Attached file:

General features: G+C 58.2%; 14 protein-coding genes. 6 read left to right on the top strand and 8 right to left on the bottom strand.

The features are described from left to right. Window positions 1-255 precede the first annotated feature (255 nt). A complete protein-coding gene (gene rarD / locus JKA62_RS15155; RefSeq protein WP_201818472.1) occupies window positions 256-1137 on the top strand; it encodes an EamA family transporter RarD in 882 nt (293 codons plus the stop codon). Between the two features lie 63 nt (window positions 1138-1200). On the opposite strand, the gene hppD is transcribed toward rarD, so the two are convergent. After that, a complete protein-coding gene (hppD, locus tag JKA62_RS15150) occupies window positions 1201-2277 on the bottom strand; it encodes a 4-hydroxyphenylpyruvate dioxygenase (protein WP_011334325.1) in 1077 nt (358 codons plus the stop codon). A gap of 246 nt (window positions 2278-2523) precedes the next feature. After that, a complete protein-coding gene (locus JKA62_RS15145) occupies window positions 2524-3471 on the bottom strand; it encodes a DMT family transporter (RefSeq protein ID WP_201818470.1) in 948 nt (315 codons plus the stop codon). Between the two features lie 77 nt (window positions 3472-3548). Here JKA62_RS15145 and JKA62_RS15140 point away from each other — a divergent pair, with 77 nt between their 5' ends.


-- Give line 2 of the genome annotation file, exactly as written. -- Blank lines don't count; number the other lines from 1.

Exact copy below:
The features are described from left to right. Window positions 1-255 precede the first annotated feature (255 nt). A complete protein-coding gene (gene rarD / locus JKA62_RS15155; RefSeq protein WP_201818472.1) occupies window positions 256-1137 on the top strand; it encodes an EamA family transporter RarD in 882 nt (293 codons plus the stop codon). Between the two features lie 63 nt (window positions 1138-1200). On the opposite strand, the gene hppD is transcribed toward rarD, so the two are convergent. After that, a complete protein-coding gene (hppD, locus tag JKA62_RS15150) occupies window positions 1201-2277 on the bottom strand; it encodes a 4-hydroxyphenylpyruvate dioxygenase (protein WP_011334325.1) in 1077 nt (358 codons plus the stop codon). A gap of 246 nt (window positions 2278-2523) precedes the next feature. After that, a complete protein-coding gene (locus JKA62_RS15145) occupies window positions 2524-3471 on the bottom strand; it encodes a DMT family transporter (RefSeq protein ID WP_201818470.1) in 948 nt (315 codons plus the stop codon). Between the two features lie 77 nt (window positions 3472-3548). Here JKA62_RS15145 and JKA62_RS15140 point away from each other — a divergent pair, with 77 nt between their 5' ends.